The TRansgenic Adenocarcinoma of Mouse Prostate (TRAMP) is a well-characterized model of prostate cancer that mimics the rapid disease progression, histopathology and metabolic changes observed in human disease [7–9]. These mice are widely used in the identification of novel biomarkers and molecular mechanisms associated with disease progression, as well as in the investigation of new strategies for characterizing and treating human prostate cancers. The use of histopathology as the definitive end point in evaluating disease progression and treatment efficacy is subjective, with significant differences between individual pathologists interpretation, and prevents the serial assessment of the associated cellular bioenergetic pathways over time. TRAMP studies would therefore greatly benefit from in vivo metabolic imaging using MR spectroscopic imaging (MRSI) with 13C nuclei. The low natural abundance and sensitivity of 13C compared to the proton pose a technical challenge using conventional approaches.
The development of dynamic nuclear polarization (DNP) techniques and a rapid dissolution procedure [10–12] has recently enabled a more than 10,000-fold enhancement of 13C NMR signals in solution. This method not only facilitates the detection of the prepolarized agent in vivo, but also the rapid imaging of cellular metabolism, with the downstream products being differentiated from the injected 13C-labeled substrate based on a change in chemical shift. [1-13C]Pyruvate is a good substrate for these studies due to its long longitudinal relaxation time and its key role in several important energy and biosynthesis pathways that are altered in cancer and other pathologies. Preliminary DNP studies in healthy rats, rat xenograft tumors and TRAMP mice have demonstrated more than 15% polarization of 13C pyruvate in solution at 3 T [11–14]. This results in a greater than 50,000-fold signal enhancement in metabolic imaging of the substrate and its metabolic products.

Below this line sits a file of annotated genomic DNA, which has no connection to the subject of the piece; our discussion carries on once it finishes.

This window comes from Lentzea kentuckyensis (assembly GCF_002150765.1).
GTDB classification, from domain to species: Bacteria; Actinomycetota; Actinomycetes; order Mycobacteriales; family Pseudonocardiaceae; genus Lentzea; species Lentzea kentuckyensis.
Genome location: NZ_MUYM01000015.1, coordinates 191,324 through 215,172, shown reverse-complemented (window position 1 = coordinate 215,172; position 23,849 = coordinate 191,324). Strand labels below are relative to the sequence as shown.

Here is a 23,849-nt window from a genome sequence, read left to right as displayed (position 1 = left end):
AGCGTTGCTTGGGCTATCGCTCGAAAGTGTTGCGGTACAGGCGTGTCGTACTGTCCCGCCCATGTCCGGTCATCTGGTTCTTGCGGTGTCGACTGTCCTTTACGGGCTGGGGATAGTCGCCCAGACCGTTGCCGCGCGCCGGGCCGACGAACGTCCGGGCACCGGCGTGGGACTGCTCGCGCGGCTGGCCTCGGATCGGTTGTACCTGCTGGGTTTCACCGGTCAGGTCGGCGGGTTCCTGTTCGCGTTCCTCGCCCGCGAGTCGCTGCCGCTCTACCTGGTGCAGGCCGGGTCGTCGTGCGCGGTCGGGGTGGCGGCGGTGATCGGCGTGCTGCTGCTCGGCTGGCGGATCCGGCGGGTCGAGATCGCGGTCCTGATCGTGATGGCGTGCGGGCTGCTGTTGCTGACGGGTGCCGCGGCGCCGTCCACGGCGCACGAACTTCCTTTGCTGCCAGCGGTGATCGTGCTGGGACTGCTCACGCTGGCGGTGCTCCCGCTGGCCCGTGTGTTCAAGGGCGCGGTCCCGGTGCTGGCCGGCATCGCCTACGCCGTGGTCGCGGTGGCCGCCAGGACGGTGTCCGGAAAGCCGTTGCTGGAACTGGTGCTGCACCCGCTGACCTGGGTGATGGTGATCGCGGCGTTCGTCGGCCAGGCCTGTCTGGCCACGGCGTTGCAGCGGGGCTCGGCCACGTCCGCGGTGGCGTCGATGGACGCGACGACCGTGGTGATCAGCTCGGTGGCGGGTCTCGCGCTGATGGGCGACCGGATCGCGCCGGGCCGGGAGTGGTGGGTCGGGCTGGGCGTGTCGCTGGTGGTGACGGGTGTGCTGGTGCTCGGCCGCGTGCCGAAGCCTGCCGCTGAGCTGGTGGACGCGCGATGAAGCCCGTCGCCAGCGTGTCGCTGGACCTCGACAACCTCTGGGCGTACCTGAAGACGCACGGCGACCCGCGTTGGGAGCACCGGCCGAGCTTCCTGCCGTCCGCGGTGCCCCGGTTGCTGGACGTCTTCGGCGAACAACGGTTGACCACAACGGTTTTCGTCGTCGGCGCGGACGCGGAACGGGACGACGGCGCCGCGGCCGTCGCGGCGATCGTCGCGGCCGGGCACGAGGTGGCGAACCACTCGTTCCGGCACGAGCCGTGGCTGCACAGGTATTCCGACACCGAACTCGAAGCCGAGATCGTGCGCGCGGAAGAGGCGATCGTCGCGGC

Time-resolved MRS acquisitions employing specialized pulse sequences were initially implemented to track the dynamic uptake of hyperpolarized 13C-pyruvate and its conversion to 13C-lactate, 13C-alanine and 13C-bicarbonate using a 3-T MR scanner [13,14]. More recently, hyperpolarized 13C-pyruvate studies of a TRAMP model using a rapid 3D MRSI technique  demonstrated significantly higher levels of 13C-lactate in tumor voxels compared to noncancer regions , and a high correlation of the 13C-lactate/(total 13C) ratio with disease progression . These 3D MRSI acquisitions were acquired in 10–14 s starting at 35 s after the initiation of the hyperpolarized 13C-pyruvate bolus and provided valuable spatially resolved information. These techniques are relatively slow compared to the kinetics of the delivery and metabolism of pyruvate and do not easily allow the acquisition of multiple volumes over time.